It is rare to find film documentaries that are narrator-less and avoid having a first person point of view. Even more rare, is to find documentaries that are at the same time poetic, lyric, and musical. Last week I discovered the works of Les Blank, an American filmmaker that creates documentaries with such unconventional characteristics. Watching his films immerse you in a particular atmosphere that is rich in music, colors, and flavors. Les Blank portrays local cultures as in a thick visual ethnography and at the same time creates powerful metaphors and suggestive images as in poetry.
Although I was exposed to just 5 of his films during a retrospective that the Texas History Museum organized, I felt that I needed write about them. I was moved by those films, the intensity of their music, the simplicity of the stories, the representation of the people (especially african americans), was something I had never seen before in documentaries about the USA. I was intrigued (and still I am) about the manner in which Les Blank told stories as if they were a visual ethnography and a short fiction, using music as structure and montage as a rhythm keeper.The result is a very powerful piece of art that reveals the intensity of culture and place.
Two films about Lightnin’ Hopkins, an African American blues artists from Texas, called my attention because they presented a culture I have never experienced around here. Although many people says that Austin is the live music capital of the world, the truth is that it is more like a slogan than a reality. There is music, it is true, and many bands come here to play, and there is also people giving free concerts, but one cannot really identify a unique and authentic music culture in this town. In contrast, the music culture that Les Blank presents in his two films about Lightinin’ Hopkins
[The Sun's Gonna Shine (1969), The Blues Accordin' To Lightnin' Hopkins (1969)] is way more alive. These two films show a rural Texas landscape that looks poor and humble, and contrasts with the richness of the music that Hopkins creates and the rituals that the local community of African Americans practices. This rural landscape reminded me of some areas of Colombia, where the modernity appears to have never arrived, but where the local music traditions are plenty of flavor, stories, and dances.
It is specially in The Blues Accordin’ To Lightnin’ Hopkins, where one can feel the sophisticated approach of Les Blank to storytelling and documentary. Besides listening constantly to different songs, the film introduces through images to the local community of a rural town near Houston, where Hopkins lives. The effect of the music is quite hypnotic, and the rough voice of Hopkins goes from songs, to little sentences and sayings, to excerpts of dialogue with friends and family. While the music is playing with an excellent recording quality, we see images of the grass, fields, farms, flowers, trees, houses, roads, telephone polls, passing on the screen and being mixed with close ups of African American people listening, talking, singing, eating. We see their faces, hands, eyes, mouths, dances, laughs, and teeth from a very close perspective that makes us feel as if we were there.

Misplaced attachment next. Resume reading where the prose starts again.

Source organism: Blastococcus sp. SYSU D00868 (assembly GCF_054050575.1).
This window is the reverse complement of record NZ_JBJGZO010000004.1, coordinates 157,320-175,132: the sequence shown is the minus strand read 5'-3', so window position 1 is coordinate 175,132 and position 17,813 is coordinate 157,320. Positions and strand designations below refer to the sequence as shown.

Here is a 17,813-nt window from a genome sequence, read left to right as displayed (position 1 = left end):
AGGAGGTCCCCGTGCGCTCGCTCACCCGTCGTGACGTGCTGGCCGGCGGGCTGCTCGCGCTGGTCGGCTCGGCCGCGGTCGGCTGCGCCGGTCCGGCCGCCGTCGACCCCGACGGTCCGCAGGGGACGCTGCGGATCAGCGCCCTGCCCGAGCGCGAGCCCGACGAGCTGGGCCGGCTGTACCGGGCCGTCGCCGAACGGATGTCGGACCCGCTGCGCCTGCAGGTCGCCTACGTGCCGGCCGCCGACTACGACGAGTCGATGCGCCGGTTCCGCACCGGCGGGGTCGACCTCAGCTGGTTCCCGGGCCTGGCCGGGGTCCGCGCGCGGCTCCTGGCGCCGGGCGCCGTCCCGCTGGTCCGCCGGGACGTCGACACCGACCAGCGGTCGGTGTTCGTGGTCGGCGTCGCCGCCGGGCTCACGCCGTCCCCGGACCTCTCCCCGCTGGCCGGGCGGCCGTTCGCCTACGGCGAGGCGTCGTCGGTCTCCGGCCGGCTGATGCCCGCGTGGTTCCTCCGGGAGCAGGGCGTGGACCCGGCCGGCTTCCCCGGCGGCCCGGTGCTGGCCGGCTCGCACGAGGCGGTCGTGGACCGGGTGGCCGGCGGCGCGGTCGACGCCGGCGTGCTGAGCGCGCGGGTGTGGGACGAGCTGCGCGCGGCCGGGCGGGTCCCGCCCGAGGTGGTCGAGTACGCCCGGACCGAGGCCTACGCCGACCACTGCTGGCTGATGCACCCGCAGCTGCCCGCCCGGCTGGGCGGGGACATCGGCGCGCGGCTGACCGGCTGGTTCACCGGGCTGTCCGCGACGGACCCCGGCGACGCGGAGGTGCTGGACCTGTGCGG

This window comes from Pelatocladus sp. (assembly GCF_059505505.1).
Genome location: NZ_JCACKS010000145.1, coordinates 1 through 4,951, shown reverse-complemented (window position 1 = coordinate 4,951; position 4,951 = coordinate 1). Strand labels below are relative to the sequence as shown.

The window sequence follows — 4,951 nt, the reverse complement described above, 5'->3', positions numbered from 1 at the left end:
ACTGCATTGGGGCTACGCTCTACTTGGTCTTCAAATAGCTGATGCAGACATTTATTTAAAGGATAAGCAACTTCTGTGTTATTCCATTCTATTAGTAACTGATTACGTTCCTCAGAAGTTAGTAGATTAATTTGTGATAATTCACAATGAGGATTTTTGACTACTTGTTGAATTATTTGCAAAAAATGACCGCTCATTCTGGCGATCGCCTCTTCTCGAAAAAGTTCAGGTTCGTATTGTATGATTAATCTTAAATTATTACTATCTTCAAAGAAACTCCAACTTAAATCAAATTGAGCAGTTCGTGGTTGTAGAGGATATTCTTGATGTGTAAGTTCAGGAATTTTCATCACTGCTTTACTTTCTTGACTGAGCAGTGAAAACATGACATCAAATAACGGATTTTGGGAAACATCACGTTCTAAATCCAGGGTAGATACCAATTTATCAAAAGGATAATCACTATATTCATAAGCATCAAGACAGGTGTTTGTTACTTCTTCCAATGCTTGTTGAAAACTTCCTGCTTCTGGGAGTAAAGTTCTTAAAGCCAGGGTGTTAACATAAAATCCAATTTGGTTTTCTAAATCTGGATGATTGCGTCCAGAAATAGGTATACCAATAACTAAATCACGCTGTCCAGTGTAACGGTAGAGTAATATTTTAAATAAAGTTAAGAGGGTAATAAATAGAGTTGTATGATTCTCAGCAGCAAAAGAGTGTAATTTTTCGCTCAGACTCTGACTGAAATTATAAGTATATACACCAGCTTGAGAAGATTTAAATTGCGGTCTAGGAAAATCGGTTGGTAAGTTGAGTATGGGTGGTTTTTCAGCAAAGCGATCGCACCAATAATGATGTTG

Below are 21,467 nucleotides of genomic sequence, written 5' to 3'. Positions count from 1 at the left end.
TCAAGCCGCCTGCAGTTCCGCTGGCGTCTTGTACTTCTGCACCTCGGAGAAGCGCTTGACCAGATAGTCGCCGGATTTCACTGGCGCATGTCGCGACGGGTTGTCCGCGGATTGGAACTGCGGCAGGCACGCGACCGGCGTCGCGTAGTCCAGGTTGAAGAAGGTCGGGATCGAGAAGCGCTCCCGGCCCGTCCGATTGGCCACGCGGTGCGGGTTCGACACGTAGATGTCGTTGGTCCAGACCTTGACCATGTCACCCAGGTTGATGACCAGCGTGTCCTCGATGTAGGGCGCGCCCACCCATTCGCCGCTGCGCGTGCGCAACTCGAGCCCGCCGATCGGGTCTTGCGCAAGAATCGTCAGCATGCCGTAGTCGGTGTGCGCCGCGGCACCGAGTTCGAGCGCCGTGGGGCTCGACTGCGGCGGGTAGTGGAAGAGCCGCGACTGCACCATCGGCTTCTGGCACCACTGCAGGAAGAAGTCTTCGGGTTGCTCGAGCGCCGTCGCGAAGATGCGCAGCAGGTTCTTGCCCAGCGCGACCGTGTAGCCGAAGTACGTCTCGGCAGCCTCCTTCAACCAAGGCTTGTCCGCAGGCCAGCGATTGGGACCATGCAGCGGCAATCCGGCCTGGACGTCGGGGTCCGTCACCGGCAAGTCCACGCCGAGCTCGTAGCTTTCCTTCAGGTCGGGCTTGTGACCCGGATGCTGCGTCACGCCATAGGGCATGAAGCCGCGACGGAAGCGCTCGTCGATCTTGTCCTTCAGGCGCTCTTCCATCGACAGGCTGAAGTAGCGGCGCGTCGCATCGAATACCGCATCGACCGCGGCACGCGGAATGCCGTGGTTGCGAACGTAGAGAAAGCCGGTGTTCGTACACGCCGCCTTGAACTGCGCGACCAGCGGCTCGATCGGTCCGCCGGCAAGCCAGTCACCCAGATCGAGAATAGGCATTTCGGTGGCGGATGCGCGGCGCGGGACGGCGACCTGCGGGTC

The film, let us enter some of the rituals of African Americans in Texas that sometimes are ignored. Les Blank introduces as to blues jamming and dancing, cooking, and even rodeoing (cattle roundup). By showing us the culture with such delicacy and art, the film is very respectful of the other. Perhaps the most interesting effect of not having a narrator is that the lyrics of Hopkins’ songs end telling the story of a feeling, the story of the blues. That blues, as Hopkins says early in the film,is hard to explain, “…but whenever you get a sad feeling… you get nothing but the blues.”
In The Sun’s Gonna Shine Les Blank developed a more fictional approach to the story of Hopkins and recreated his early life, focusing in the moment when he decides to become a musician and stop chopping cotton. Although we see footage of the other film in this one, they are presented with lyricism. The landscape, for instance, is revealed through long shots where young Hopkins runs and plays. The feeling of blue in this film is more intimate and personal and it is not revealed through the local community.
The retrospective of Les Blank showed also other films that I can not review this time. However, I would provide some links here so they can be found easily for further reference. Always For Pleasure (1978) tells the story of New Orleans carnival celebrations, music and food. Cigarette Blues (1985) is a sort of public service film portraying musician Sonny Rhodes singing a song that compares cigarettes to bullets. A Well Spent Life (1971) is a film about another Texan bluesman called Mance Lipscomb. I highly recommend watching these films and I am looking forward to seeing more of Les Blank’s works.